Thanks and always willing to share anything that could help anyone. I myself found inspiration on other success stories on the net and would not have recovered If it wasn't for them.

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  • Posted

    This makes a great refreshing change as you do often wonder if there is any light at the end of the tunnell as so many people on here share there unfortunate situations which can make you wonder what to do. Thank you & you have certainly made me more positive.
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    • Posted

      Hi Tara,

      I'm so glad it did smile really hope you do get better and truthfully wish no one should go through such pain. It's crucial to get your core muscles strong and once you get this up, there is no way you won't get better. If your condition is not due to your years of posture, you should get better. I'll be suprised if you dont.

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  • Posted


    I Just wanted to add my success story to this. After experiencing sciatic pain, numbness (the stuff we've all had) for over 18 months I was finally taken off my feet in Aug/Sept 2013. Bearing in mind this all started in April 2012 it was a long time coming and I had tried everything up until that point - Osteo, Chiro etc. etc.

    Anyway, I could no longer manage and paid for an MRI - best £400 I've ever spent in my life! It showed a large prolapse, both left and right of L5 S1 and a minor tear at L4/5. Doctor told me I was a prime candidate for a Microdiscectomy and that he could do it on the NHS in December (bearing in mind that this was now in October). I would've paid for the op there and then it was so bad, but because I have a young child I agreed to wait. The Dr prescribed me Gabapentin - total head f(*k but worked for me and the pain subsided about mid November.

    With the stresses and strains of the NHS the op kept being put back until I finally got a date in Feb for 8th March 2014. As I approached the date, I weaned off the Gaba and the pain didn't come back as before, thought it was the medication but sought out the Dr to see what to do. I had been desperate, depressed and broken for 6 months now and luckily had a strong Dr who advised me to put things off. I cancelled the op and nearly one year later am doing well.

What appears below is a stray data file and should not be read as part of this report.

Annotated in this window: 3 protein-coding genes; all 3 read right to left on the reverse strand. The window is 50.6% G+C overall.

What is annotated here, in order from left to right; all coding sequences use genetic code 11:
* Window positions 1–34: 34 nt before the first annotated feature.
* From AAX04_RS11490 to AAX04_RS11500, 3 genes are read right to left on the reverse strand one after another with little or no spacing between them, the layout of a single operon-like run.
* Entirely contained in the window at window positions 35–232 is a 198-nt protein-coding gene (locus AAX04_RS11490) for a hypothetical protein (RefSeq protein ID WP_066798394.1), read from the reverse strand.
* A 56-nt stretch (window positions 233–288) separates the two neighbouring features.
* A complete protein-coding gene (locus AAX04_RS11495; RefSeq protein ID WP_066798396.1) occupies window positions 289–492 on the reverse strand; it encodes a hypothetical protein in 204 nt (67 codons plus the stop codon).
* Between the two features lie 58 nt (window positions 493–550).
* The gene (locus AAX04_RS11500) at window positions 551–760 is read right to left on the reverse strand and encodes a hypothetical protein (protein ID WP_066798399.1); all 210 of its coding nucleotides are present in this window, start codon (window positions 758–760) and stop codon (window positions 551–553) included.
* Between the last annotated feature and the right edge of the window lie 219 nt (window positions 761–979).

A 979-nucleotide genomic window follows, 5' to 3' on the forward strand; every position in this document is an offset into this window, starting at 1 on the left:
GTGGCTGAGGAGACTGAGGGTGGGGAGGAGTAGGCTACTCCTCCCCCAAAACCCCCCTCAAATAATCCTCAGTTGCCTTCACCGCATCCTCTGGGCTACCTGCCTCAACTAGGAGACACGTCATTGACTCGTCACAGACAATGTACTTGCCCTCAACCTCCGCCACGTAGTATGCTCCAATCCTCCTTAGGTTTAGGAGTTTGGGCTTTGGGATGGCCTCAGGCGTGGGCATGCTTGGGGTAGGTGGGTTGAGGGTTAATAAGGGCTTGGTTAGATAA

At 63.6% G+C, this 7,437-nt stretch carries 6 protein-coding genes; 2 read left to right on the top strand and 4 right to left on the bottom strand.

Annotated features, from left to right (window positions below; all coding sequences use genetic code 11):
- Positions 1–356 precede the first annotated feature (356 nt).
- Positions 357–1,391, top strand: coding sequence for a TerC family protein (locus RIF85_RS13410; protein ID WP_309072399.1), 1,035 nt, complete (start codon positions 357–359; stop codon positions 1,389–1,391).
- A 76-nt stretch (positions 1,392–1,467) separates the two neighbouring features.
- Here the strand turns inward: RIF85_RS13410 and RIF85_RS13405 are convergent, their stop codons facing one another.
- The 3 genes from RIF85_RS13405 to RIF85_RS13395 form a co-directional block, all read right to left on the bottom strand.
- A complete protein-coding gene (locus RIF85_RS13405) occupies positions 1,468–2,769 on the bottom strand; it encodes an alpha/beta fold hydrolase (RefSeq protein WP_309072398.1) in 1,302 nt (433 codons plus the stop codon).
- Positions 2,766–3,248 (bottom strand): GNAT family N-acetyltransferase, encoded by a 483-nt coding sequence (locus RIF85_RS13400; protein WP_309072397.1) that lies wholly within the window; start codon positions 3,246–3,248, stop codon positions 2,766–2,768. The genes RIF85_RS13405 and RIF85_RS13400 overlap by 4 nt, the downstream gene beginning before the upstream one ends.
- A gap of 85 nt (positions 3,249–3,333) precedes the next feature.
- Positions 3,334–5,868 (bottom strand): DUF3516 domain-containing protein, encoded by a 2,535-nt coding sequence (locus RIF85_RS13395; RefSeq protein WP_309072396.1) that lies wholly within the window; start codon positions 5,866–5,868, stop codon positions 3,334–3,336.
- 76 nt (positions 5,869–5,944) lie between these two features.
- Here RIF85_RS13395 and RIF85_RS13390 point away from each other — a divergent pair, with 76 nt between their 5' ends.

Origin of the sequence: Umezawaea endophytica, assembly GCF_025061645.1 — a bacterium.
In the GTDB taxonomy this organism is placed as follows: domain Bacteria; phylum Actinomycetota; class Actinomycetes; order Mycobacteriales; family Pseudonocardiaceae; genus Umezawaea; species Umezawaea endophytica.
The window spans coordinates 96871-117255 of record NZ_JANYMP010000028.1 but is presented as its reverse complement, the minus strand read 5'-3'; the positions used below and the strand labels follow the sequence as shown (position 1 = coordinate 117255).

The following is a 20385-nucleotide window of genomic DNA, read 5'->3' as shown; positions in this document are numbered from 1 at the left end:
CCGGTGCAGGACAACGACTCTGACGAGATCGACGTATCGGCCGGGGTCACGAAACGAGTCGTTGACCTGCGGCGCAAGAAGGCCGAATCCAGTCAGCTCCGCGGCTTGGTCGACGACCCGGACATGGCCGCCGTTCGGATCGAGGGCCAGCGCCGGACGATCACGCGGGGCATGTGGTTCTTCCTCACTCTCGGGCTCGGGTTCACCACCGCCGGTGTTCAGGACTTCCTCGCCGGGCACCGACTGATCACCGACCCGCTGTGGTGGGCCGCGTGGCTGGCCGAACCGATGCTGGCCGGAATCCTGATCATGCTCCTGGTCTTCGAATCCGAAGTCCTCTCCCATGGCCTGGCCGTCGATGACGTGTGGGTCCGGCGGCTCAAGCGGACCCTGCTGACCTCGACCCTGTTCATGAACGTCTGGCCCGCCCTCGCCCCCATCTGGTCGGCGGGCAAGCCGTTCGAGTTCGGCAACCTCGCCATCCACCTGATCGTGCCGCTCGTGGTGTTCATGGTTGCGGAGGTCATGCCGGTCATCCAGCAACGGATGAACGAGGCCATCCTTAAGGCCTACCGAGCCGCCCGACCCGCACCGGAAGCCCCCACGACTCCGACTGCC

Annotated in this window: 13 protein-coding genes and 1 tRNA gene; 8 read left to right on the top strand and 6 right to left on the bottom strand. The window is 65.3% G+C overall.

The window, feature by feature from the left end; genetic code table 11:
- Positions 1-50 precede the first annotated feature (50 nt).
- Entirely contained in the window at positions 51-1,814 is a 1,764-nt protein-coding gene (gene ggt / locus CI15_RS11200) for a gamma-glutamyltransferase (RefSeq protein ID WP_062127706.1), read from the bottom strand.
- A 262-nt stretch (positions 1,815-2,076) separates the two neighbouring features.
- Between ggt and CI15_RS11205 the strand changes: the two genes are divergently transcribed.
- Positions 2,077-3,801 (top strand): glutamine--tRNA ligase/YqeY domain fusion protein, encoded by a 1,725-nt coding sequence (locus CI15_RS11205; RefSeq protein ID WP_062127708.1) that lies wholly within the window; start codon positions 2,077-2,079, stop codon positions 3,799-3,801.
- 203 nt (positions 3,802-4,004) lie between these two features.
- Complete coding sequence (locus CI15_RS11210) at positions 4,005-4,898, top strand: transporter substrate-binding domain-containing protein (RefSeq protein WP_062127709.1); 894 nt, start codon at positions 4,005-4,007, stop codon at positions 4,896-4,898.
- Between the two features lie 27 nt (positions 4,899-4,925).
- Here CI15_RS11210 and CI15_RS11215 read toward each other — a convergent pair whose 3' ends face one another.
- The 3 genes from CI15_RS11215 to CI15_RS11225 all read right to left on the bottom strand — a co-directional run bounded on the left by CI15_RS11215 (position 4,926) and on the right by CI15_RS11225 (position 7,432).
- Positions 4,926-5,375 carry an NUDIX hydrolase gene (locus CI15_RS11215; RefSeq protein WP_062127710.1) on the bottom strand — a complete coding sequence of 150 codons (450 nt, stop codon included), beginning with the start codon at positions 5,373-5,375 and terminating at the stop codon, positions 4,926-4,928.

My advice, although I wouldn't have taken it at the time, is not to panic and ultimately see surgery as your 'get out'. The four months between being told I had the op, taking Gabapentin and doing nothing physical (NOTHING!) stopped me from having the op and now I play golf three times a week, have tentatively started lifting weights again and am far more active generally. Without reaching my 'breaking point' I would've continued to spiral but I have a great physio who forced my hand with a referral and I believe stopped me from having surgery.

    I completely agree; exercise, losing some weight and stretching are vital, and when you feel any pain, dull or strong, just back off and let things settle down.

    Remember, you can always have the operation, you can't always not have the operation!!!

    I'm more than happy to help answer any questions about my experience - if I don't get back to you it means I'm away skiing - first time in three years!!

    Great thread by the way, so nice to see some positivity wink

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  • Posted

    I'm very pleased for you but have some questions as I'm a bit confused! You say to do excercise, but when you started  you were in pain so didn't the excercises make it worse? I have been in such severe pain from a prolapsed L5 and now a trapped nerve down my left leg that I am afraid to do anything that might make my back "go" again and for me to be unable to walk for days.

    I had a week off work,and spinal injections as my pain is persistent, but still have a trapped nerve one month on, and a back that still feels fragile. I'm so scared and therefore careful that I'm afraid to bend down, lift anything and am careful not to twist or sit awkwardly because my back feels as if it could go at any time. Therefore I'm scared to death that if I exert myself in any way I'm going to end up back at square one: in agony! And also taking time off work which wouldn't be good.

    Having read your post, I think I may ask my doctor or someone at the Sats clinic for advice. What do you think?

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  • Posted

    Wow that is great news good luck for the future I will certainly keep in mind.  Thank you for your post.....xx
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  • Posted

    Can you offer more detail regarding the exercises, please. Also what have you done around the house and in work to help.